If baseball is America's national religion, then the Hall of Fame is its High Church. Being named among its 286 inductees makes you the closest thing our country has to an undisputed hero - even a secular saint. But the men in the Hall of Fame are no angels. Among their number are gamblers, drunks, race-baiters, at least one murderer, and perhaps the greatest collection of bona fide characters ever to be dignified by an honor of any kind.
This is the book the Hall of Fame deserves. Along with the story of the institution comes a smart, irreverent discussion of some of the great barstool questions of all time (Why did Jim Bunning make the Hall but not Mickey Lolich? How much is it worth to a player's autograph-signing career to get in? Did Ty Cobb really kill somebody?) and a fresh look at some of the Hall's most and least admirable characters. Taken in all, it amounts to a shadow history of America's Game, shown through the prism of its most sacred spot. Written with a deep love of the game and a hardened skeptic's eye, this is a book to incite both passionate conversation and a fresh appreciation of baseball as a mirror and catalyst for our nation's culture.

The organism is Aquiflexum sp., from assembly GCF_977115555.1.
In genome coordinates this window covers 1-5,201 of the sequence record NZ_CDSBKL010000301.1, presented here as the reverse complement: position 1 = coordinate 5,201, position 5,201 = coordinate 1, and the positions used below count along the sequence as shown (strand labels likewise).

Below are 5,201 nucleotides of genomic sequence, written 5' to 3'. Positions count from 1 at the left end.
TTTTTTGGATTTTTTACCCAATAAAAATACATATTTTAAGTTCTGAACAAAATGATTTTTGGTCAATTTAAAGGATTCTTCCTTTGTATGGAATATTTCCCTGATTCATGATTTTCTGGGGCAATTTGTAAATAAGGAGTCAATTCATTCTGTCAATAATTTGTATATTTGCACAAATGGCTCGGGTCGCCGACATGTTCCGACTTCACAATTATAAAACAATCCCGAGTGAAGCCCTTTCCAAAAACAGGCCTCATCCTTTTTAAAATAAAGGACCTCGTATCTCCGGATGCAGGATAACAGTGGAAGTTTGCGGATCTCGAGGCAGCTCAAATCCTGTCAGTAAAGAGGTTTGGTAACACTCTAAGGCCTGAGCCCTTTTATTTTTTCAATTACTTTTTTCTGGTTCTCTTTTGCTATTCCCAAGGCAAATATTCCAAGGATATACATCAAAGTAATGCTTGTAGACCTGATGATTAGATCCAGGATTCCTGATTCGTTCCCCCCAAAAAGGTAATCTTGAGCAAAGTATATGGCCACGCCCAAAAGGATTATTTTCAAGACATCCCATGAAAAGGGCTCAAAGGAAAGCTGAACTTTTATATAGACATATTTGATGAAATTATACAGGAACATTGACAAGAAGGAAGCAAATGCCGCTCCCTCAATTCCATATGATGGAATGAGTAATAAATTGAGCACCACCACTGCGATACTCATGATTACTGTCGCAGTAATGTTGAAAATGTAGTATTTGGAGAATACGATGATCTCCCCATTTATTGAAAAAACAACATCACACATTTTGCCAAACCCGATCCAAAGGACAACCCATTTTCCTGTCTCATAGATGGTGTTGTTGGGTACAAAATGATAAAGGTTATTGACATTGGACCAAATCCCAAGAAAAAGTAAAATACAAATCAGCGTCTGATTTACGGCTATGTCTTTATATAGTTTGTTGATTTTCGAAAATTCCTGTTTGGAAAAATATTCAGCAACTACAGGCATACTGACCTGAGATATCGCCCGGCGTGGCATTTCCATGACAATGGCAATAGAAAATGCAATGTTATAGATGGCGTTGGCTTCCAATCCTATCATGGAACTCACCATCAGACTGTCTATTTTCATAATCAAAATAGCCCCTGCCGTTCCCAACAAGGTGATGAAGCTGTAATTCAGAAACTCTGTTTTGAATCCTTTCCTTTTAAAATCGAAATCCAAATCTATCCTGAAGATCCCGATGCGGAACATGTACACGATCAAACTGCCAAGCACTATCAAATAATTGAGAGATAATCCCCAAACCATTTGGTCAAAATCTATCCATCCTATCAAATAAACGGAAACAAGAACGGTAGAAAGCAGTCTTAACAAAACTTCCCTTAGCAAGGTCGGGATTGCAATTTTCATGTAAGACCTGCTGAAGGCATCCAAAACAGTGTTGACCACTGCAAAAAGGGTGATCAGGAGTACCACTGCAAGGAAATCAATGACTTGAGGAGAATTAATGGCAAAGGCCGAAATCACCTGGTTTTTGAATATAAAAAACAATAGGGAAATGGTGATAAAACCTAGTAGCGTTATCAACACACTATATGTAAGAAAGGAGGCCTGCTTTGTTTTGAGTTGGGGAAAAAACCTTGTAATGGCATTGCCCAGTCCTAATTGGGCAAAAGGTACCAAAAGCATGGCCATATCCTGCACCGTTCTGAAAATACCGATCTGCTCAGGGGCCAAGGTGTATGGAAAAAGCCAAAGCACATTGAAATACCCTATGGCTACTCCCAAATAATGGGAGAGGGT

Cooperstown is a sleepy New York village with a population barely eclipsing 2,000, in a location where if you arrive by mistake, you've been lost for forty-five minutes. But Chafets explains why Cooperstown and the National Baseball Hall of Fame and Museum is a must-see destination for hundreds of thousands of baseball fans each year, diving into more than just the 200-plus players that have received baseball immortality by induction into the Hall of Fame. Chafets (A Match Made in Heaven) briefly explores the history of how the Hall of Fame came to pass, but the real good stuff comes as he dives into the politics of the museum and how race has played a role in who has received election and who has received the shaft. He looks at the monks who oversee the hallowed halls, the writers who act as gatekeepers to the Hall of Fame, and explains how election can make what was once a player's worthless memorabilia into a gold mine. Much of Chafets's subject matter is sure to strike a chord with baseball fans, and many will surely disagree with his stance on steroids as it relates to a player's induction. The relationships he develops with the Hall staff, combined with his accessible style, gives the reader a glimpse beyond what one might see at the exhibits.